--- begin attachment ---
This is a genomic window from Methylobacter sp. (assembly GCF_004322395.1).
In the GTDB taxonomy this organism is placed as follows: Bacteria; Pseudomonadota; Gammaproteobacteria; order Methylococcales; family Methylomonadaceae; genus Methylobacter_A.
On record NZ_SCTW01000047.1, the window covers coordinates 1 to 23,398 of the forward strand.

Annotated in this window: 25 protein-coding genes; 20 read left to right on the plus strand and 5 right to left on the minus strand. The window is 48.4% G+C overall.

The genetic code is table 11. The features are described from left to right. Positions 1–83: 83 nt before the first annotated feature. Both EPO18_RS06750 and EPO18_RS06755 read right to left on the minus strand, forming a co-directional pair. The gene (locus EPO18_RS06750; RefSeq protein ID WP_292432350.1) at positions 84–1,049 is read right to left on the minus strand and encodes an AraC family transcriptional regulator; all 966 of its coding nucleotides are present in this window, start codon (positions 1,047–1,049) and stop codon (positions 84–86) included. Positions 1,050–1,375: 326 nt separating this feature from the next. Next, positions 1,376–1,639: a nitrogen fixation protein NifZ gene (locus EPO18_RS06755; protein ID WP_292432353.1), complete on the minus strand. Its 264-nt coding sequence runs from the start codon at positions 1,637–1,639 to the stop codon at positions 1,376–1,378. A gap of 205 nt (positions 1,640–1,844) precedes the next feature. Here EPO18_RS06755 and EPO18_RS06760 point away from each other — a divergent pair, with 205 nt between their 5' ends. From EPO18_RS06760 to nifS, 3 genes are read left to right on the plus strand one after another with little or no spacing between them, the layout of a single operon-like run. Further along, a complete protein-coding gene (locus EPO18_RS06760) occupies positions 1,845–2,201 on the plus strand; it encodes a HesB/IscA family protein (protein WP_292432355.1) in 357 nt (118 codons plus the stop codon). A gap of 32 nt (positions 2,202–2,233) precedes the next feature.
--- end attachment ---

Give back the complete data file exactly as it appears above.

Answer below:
This is a genomic window from Methylobacter sp. (assembly GCF_004322395.1).
In the GTDB taxonomy this organism is placed as follows: Bacteria; Pseudomonadota; Gammaproteobacteria; order Methylococcales; family Methylomonadaceae; genus Methylobacter_A.
On record NZ_SCTW01000047.1, the window covers coordinates 1 to 23,398 of the forward strand.

Annotated in this window: 25 protein-coding genes; 20 read left to right on the plus strand and 5 right to left on the minus strand. The window is 48.4% G+C overall.

The genetic code is table 11. The features are described from left to right. Positions 1–83: 83 nt before the first annotated feature. Both EPO18_RS06750 and EPO18_RS06755 read right to left on the minus strand, forming a co-directional pair. The gene (locus EPO18_RS06750; RefSeq protein ID WP_292432350.1) at positions 84–1,049 is read right to left on the minus strand and encodes an AraC family transcriptional regulator; all 966 of its coding nucleotides are present in this window, start codon (positions 1,047–1,049) and stop codon (positions 84–86) included. Positions 1,050–1,375: 326 nt separating this feature from the next. Next, positions 1,376–1,639: a nitrogen fixation protein NifZ gene (locus EPO18_RS06755; protein ID WP_292432353.1), complete on the minus strand. Its 264-nt coding sequence runs from the start codon at positions 1,637–1,639 to the stop codon at positions 1,376–1,378. A gap of 205 nt (positions 1,640–1,844) precedes the next feature. Here EPO18_RS06755 and EPO18_RS06760 point away from each other — a divergent pair, with 205 nt between their 5' ends. From EPO18_RS06760 to nifS, 3 genes are read left to right on the plus strand one after another with little or no spacing between them, the layout of a single operon-like run. Further along, a complete protein-coding gene (locus EPO18_RS06760) occupies positions 1,845–2,201 on the plus strand; it encodes a HesB/IscA family protein (protein WP_292432355.1) in 357 nt (118 codons plus the stop codon). A gap of 32 nt (positions 2,202–2,233) precedes the next feature.